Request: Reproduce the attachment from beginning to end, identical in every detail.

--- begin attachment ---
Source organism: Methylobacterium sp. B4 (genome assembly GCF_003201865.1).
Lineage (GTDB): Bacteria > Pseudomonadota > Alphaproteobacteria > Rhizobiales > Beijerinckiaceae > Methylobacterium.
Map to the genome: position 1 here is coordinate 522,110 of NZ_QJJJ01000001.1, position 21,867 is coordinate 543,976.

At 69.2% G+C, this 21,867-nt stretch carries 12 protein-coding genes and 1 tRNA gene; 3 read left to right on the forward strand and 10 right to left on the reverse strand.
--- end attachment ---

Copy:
Source organism: Methylobacterium sp. B4 (genome assembly GCF_003201865.1).
Lineage (GTDB): Bacteria > Pseudomonadota > Alphaproteobacteria > Rhizobiales > Beijerinckiaceae > Methylobacterium.
Map to the genome: position 1 here is coordinate 522,110 of NZ_QJJJ01000001.1, position 21,867 is coordinate 543,976.

At 69.2% G+C, this 21,867-nt stretch carries 12 protein-coding genes and 1 tRNA gene; 3 read left to right on the forward strand and 10 right to left on the reverse strand.